I jazzed up the background to the lame AFI listing to give a more thorough understanding of what “Hot For Paris” was all about:
The story seems tame enough but the script and film contained enough early 30’s “pre-code” raunchiness to draw the attention of the censors. I have the files from the Education Department, Motion Picture Division of New York State and it shows first that a script dated November 18th, 1929, was deposited with the division which appears to be a copy of the shooting continuity. (I have some other scripts from the same time and they are just dialog taken from the screen). The finished film was first viewed by the State censors on December 18, 1929, but was rescreened on December 20th (by a Mrs. Minsterer and a Miss Farrell) and in a memo to Dr. James Wingate, head of the division, wrote their recommendations for eliminations:
A similar letter was sent on the same day to famed writer Hettie Gray Baker, who I assume was working on the film in her position as a censor’s representative:
Miss Baker then sent the edited “Hot For Paris” back to the New York censors along with a letter dated December 26th, 1929, documenting the edits made:
And on December 27th, the film was rescreened and deemed at that time to be “satisfactory” and ready for release. Although in a New York Times article by Ernest Marshall, published March 9th, 1930, critics in London saw it differently:
Special objection has been taken to the new Victor McLaglen film' "Hot for Paris." One London critic denounces it in no measured terms, alleging that "of the indecencies which are Gallic it can at least be said that they are clever, after the manner of Lubitsch, but of the exploits of Mr. McLaglen as an American sailor in the less reputable resorts of Havre it can only be said that they are offensive. 'Bawdy' is the word chosen by the owners to describe Mr. McLaglen's present series of films, and bawdy they are." Another critic writes. "It is a long time since a film as deliberately vulgar as 'Hot for Paris' has been seen in London. I hope it will be longer before anything of its type is seen again. A modified vulgarity, natural to the characters, as in 'The Cock-Eyed World,' may very occasionally have its place even on the screen. 'Hot for Paris' has not that justification." This censorious critic admits, nevertheless, that "Hot for Paris" was received "with hilarious applause at the trade show"; and it may be added that when the writer saw it yesterday at the Capitol the audience appeared to show no signs of dissatisfaction.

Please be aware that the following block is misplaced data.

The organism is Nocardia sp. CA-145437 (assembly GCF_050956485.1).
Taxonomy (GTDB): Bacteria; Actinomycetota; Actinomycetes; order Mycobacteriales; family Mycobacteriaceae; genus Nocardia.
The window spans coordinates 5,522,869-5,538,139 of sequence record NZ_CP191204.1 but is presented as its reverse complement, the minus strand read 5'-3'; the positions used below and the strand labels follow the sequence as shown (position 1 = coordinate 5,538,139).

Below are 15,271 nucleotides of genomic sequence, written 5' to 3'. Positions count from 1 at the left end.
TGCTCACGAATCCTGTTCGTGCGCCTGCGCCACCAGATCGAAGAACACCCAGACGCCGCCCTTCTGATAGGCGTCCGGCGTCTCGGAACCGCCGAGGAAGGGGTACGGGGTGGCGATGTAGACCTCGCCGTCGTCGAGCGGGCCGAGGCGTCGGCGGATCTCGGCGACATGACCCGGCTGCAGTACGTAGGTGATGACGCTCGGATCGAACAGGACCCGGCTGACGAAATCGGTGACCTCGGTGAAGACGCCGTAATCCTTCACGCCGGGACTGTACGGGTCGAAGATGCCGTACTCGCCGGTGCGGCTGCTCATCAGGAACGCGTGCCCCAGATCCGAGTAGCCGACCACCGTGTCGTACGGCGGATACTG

As with many Fox films at this time, “Hot For Paris” included many musical numbers provided to the production by the talented songwriters, Walter Donaldson and Edgar Lesie . Two, “If You Want To See Paree” and “Sweet Nothings of Love” were sung by Fifi D’Orsay and strangely, Victor McLaglen made his vocal debut with “Duke of Kak-I-Ak”. El offered up “Cuckoo Song” but its lyrics show that the song probably wasn’t much to write home about. This may or may not be the "Cuckoo Song", but it is the only instance of the "Axel" character singing in the script:
“Ay going through the woods ay saw a cat,
Said come here kitty, I gave it a pat,
It wasn’t the kind of cat I supposed, Ay had to go home and burn my clothes…..
You like that? Ay sing another one…
I went to the country, the weather was fine,
Ay had a very nice time,
Ay sat on a beehive sad to say,
Spoiled the end of my perfect day”.
The herald also shows the introduction of a gag called “The Swedish Salute” which appears to be no more than a kick in the pants given to someone who actually performs a military salute. (See lower left of the scan). What the purpose of this is unknown, other than just something new to draw a laugh out of the audience and it is used a few times in the script.
Reviews for the film were pretty positive, with Motion Picture magazine calling it a “riotous, colorful comedy”. The January 11th, 1930 issue of Harrison’s Reports stated, “At the Roxy, where it was shown for the first time, everyone in the audience seemed to enjoy it. At least they laughed to their heart’s content.” The New York Times reviewer wrote “It is a rowdy, raw affair with quite a number of humorous incidents”, although, “Mr. Walsh has given too much attention to the flamboyant cavorting of his performers and not enough to the actual story”. But the Times reviewer did like the film’s comedy by writing that “El Brendel’s face is virtually the only placid thing in this film”.
An interesting article appeared in the Los Angeles Times around this time that certainly showed Brendel’s popularity had risen just a bit:
“Twelve Wear Actor’s Tog’s in ‘Swede’ Act
El Brendel, co-featured with Victor McLaglen and Fifi Dorsay in Raoul Walsh’s “Hot For Paris” at the Criterion, is complaining that they are stealing the clothes right off his back. By “they” he means several vaudeville comics performing here and there in the remaining two-a-day houses and burlesque theaters, and the clothes meaning his famous costume of his well-known comedy act. There are something like twelve “Swede” funny persons wearing Brendel’s former rig, according to word received by the Fox comedian via the trouper’s grapevine.
The process of losing one’s clothes and still having them is a vexatious problem, according to Brendel. One can’t issue and ultimatum to the world at large and performers in particular to quit wearing his clothes. For if he were asked to describe them, he could only say something about a pair of baggy trousers that almost fall off but don’t, and undersized “hick” derby, etc…which, legally might refer to articles in any comedy studio wardrobe department.”